Water-Resistant Bait Could Deliver Much-Needed Improvement in Pest Ant Control

Red imported fire ants

The red imported fire ant (Solenopsis invicta) and the little fire ant (Wasmannia auropunctata) are just two species of invasive ants that have thrived since their introduction to the U.S. The former has spread through much of the southeastern United States, while the latter has become widespread on the Big Island of Hawaii. In both […]

Mosquito Repellents: DEET and PMD Sprays Most Effective, While Wearable Devices Disappoint, Study Finds

Aedes aegypti mosquito

A search for “mosquito repellent” on Amazon.com delivers more than 28,000 product results. For a regular consumer, it can be difficult to find the ones that truly work among a sea of products that make bold claims. Researchers at the Molecular Vector Physiology Laboratory at New Mexico State University are working to make the search […]

Why Scientific Nomenclature is So Important: Q&A With ICZN Commissioner Frank Krell

Frank Krell, Ph.D.

By Josh Lancette In 2015, the Entomological Society of America journals became compliant with the requirements of the International Code of Zoological Nomenclature (“the Code”), which is produced by the International Commission on Zoological Nomenclature (ICZN). Being compliant means that the journals and articles follow rules that allow new nomenclatural acts to be considered scientifically […]

Invasive Russian Wheat Aphid Can Hybridize Native Western Wheat Aphid

Russian wheat aphid

By Ed Ricciuti As scientists fight to keep a step ahead of an invasive aphid that can genetically reinvent itself to penetrate the defenses of wheat varieties designed to resist it, they are following advice from the ancient Chinese military theorist Sun Tzu: Know your enemy. Since the 1980s, the Russian wheat aphid (Diuraphis noxia) […]

Why So Blue? Abdomen Color in Asian Citrus Psyllid Offers Clue to Spread of Citrus Greening Disease

Asian citrus psyllid color morphs

What do horseshoe crabs have to do with citrus greening disease? Well, nothing really. But the protein that famously gives horseshoe crabs their blue blood has been found at increased levels in some Asian citrus psyllids (Diaphorina citri), which researchers suspect is evidence of the insect’s immune response to the citrus greening disease bacteria that […]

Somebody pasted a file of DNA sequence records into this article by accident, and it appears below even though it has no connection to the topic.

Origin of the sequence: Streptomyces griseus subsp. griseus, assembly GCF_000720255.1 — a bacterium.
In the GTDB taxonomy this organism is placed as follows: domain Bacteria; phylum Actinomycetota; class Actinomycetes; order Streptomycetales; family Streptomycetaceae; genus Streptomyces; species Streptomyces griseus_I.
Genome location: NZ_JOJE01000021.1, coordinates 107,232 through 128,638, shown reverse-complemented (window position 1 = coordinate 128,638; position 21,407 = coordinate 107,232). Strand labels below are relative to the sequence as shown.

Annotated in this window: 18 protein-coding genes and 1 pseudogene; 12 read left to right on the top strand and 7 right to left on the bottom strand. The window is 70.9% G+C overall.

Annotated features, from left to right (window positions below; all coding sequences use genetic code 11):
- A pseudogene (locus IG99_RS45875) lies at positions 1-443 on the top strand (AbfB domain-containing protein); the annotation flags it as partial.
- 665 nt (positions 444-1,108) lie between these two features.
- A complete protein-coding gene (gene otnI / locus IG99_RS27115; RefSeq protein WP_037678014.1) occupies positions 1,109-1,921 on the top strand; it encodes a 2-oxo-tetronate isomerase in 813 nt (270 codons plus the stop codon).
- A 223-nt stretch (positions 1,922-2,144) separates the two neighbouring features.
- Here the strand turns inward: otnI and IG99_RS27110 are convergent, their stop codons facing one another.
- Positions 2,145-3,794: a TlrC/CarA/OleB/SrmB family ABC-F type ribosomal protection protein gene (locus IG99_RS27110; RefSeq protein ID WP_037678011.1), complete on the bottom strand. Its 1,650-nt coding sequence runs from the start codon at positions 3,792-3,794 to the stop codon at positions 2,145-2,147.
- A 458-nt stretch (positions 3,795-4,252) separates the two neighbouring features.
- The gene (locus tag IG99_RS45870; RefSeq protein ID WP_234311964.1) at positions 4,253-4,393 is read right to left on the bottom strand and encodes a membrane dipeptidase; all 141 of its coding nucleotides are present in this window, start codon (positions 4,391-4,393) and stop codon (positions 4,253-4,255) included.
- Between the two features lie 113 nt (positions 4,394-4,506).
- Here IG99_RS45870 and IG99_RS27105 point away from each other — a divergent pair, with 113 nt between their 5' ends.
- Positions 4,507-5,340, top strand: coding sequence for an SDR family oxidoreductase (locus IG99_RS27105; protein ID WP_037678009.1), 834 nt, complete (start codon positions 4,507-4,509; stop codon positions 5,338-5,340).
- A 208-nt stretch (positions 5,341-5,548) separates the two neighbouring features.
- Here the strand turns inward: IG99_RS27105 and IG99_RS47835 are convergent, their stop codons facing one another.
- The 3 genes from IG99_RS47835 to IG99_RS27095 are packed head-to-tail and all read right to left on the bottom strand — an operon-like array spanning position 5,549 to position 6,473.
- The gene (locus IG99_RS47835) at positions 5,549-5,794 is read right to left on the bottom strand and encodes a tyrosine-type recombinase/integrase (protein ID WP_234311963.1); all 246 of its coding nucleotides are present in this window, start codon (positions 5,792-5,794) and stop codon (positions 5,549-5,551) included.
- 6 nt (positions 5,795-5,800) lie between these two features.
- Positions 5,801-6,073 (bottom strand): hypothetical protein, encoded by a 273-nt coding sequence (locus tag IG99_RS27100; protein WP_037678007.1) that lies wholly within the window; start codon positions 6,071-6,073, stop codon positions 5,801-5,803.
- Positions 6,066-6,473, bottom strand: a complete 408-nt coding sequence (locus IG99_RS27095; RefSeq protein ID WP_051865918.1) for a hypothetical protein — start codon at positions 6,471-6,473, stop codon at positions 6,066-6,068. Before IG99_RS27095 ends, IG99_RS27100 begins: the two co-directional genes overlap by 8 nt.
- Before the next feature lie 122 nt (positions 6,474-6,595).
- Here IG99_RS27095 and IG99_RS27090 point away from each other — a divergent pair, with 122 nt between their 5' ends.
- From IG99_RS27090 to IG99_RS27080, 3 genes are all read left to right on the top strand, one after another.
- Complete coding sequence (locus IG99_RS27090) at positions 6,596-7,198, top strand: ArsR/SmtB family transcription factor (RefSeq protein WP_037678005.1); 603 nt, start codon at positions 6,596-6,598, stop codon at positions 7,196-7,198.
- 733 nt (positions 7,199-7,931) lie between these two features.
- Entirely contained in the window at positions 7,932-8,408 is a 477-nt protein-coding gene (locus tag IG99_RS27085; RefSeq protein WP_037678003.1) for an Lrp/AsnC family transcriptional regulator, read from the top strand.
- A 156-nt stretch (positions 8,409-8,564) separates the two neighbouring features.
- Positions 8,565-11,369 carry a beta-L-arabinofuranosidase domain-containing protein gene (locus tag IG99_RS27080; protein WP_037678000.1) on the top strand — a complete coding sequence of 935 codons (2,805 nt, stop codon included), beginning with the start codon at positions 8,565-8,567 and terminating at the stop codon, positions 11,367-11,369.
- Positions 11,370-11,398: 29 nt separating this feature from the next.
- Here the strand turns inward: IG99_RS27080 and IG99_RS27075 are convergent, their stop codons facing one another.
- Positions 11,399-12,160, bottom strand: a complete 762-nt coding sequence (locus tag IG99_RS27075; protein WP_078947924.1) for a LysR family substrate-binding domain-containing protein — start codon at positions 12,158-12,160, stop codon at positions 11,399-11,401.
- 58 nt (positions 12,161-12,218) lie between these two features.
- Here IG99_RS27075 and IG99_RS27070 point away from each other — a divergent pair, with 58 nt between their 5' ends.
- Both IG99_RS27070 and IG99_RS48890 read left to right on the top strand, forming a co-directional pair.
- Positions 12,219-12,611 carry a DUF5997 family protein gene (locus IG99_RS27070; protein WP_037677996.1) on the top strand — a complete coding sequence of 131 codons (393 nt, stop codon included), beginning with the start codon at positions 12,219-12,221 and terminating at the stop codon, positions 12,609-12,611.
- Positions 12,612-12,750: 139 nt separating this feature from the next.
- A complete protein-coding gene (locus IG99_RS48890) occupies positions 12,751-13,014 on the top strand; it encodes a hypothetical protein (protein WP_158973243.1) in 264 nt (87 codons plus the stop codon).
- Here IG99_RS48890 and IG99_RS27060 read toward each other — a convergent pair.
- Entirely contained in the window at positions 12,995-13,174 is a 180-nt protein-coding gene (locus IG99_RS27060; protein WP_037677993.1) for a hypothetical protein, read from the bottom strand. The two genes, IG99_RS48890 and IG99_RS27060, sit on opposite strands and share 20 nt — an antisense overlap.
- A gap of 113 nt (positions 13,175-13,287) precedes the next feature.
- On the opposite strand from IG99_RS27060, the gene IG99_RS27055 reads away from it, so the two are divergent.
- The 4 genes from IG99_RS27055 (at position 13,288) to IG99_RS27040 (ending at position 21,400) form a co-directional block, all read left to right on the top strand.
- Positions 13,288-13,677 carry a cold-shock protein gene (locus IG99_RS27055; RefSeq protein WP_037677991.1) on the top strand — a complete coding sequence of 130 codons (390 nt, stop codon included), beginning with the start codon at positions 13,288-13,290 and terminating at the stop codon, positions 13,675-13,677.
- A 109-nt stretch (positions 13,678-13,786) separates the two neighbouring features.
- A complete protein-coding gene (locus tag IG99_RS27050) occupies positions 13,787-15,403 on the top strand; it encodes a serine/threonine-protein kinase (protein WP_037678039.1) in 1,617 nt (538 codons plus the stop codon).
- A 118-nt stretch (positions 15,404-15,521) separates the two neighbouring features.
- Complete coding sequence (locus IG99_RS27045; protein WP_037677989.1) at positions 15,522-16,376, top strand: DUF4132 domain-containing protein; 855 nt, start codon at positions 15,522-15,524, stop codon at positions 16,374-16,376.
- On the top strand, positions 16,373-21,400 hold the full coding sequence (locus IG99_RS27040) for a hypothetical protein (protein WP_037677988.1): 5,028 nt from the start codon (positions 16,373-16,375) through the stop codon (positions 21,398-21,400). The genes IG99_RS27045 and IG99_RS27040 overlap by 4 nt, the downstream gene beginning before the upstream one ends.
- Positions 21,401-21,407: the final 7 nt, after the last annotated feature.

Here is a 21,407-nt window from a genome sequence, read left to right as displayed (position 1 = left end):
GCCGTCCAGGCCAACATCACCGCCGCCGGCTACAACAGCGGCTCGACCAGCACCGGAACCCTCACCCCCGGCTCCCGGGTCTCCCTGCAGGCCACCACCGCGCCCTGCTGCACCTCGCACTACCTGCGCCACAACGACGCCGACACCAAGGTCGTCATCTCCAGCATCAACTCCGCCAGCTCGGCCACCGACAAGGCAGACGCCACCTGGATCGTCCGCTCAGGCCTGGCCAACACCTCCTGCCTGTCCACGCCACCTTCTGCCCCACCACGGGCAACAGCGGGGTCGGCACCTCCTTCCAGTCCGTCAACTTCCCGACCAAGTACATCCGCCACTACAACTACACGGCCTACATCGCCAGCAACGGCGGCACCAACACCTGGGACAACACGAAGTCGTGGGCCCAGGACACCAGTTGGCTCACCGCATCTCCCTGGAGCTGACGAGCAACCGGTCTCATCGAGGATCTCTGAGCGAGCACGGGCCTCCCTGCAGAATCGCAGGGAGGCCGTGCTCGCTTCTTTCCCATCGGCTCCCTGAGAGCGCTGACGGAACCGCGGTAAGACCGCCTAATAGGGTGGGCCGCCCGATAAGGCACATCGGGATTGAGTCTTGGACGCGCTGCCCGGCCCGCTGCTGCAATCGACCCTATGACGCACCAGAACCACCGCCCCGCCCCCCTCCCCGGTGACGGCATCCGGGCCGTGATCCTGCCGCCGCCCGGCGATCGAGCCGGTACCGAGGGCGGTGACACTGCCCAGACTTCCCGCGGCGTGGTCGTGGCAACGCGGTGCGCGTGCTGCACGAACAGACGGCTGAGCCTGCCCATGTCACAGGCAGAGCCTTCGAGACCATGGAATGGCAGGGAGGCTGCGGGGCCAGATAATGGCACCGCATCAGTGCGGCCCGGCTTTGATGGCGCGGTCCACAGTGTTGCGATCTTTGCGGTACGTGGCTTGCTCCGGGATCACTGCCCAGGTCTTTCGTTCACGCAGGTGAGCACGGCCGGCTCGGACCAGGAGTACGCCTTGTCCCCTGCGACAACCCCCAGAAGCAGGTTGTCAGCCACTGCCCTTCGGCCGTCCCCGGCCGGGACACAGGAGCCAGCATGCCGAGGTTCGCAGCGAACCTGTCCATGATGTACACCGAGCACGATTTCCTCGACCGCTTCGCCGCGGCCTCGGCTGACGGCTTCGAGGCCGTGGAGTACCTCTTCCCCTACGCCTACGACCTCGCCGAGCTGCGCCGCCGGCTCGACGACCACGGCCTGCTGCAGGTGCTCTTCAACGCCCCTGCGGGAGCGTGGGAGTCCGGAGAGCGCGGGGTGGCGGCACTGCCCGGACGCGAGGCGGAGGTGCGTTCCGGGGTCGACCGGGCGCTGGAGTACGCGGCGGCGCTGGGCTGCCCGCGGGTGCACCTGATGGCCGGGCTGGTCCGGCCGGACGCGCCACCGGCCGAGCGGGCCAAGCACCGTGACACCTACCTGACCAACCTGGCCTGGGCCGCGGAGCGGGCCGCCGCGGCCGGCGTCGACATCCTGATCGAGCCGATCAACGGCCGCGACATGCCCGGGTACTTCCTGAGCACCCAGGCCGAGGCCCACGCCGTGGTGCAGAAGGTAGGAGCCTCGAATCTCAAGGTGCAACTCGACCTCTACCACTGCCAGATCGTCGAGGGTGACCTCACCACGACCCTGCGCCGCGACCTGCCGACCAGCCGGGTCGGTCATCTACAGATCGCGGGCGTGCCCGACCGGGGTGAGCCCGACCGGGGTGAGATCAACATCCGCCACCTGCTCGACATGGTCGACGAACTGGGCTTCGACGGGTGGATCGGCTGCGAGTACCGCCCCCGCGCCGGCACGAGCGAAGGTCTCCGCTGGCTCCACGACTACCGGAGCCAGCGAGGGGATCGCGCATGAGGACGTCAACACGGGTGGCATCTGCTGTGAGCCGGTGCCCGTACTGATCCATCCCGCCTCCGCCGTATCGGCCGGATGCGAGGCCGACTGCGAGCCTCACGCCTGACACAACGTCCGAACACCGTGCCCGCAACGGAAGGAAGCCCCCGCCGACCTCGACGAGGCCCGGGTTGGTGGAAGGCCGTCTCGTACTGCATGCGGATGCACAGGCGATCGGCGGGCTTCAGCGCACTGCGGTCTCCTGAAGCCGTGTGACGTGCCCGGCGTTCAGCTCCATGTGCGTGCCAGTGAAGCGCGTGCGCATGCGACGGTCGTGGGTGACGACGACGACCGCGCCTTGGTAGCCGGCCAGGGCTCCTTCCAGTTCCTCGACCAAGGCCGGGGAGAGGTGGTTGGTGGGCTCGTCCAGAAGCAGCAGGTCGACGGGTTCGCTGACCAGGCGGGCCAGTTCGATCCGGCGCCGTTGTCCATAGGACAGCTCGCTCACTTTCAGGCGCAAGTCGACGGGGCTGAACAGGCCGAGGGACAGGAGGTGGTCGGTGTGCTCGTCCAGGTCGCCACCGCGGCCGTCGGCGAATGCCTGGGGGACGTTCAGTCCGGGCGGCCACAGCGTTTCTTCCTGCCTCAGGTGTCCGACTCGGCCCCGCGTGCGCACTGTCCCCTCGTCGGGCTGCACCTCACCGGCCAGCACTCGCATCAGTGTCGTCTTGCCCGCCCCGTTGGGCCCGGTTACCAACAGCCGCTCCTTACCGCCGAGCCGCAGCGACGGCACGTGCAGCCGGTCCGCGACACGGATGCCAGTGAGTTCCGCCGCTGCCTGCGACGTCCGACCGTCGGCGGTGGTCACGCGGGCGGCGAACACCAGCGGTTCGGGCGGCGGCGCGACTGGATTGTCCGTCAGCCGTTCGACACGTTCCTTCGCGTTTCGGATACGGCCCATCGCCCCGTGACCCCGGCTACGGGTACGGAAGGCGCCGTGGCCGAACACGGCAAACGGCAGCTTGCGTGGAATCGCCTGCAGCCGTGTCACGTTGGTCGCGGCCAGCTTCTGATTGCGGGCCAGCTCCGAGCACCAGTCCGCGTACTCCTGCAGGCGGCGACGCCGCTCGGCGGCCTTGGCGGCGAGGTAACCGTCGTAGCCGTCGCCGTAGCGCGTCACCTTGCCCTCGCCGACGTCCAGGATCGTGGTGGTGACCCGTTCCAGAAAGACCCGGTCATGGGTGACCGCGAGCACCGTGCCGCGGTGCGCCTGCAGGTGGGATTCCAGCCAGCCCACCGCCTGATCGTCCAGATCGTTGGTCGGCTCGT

Farm to Trough: How House Flies Could Reduce Waste and Feed Livestock

house fly

As the global human population continues to rise, researchers are turning to the potential role insects might play in growing the global food supply. A new study from researchers at Cornell University points to the house fly (Musca domestica) as a viable source of a protein-rich food source—not for humans, but for livestock. As reported […]

Morphological Traits Relate to Mating Strategies in Male Japanese Stag Beetles

Prosopocoilus inclinatus

By John P. Roche Male Japanese stag beetles (Prosopocoilus inclinatus) have battles to defend territories to earn the opportunity to mate with females. They use enlarged mandibles that look like the horns of male deer to battle for these matings—hence the name stag beetles. Stag beetles that win male-male contests usually succeed in mating, and […]

Conserving Culture Through Cambodian Silk

boiling silkworm cocoons

By Laura Kraft This post is the sixth in the “Travel Bug” series by Laura Kraft, a recent graduate from the University of Georgia, who is chronicling her travels in Asia from an entomological perspective. See earlier posts from the series. There’s a rhythmic clacking of wooden looms as you walk through the workshop at […]

Why Science Communication Ought to Be Part of the Job for Entomologists

Rayda Krell

For plenty of scientists, a day in the field or in the lab—i.e., getting knee-deep in science—is their favorite part of the job. Interacting with the public, with media, or with lawmakers seems outside their job description. However, in an age of fractured media and faltering trust in public institutions, scientists may need to broaden […]

Characterizing the Link Between Climate and Thermal Limits in Beetles

Kimberly Sheldon

By Amanda Biederman Amid concerns over a rapidly changing climate, the abilities of different insects to survive at warmer temperatures has become a major question of interest. Kimberly Sheldon, an assistant professor at the University of Tennessee, Knoxville, is employing a comprehensive approach to this problem. Sheldon is studying the effects of climate change on […]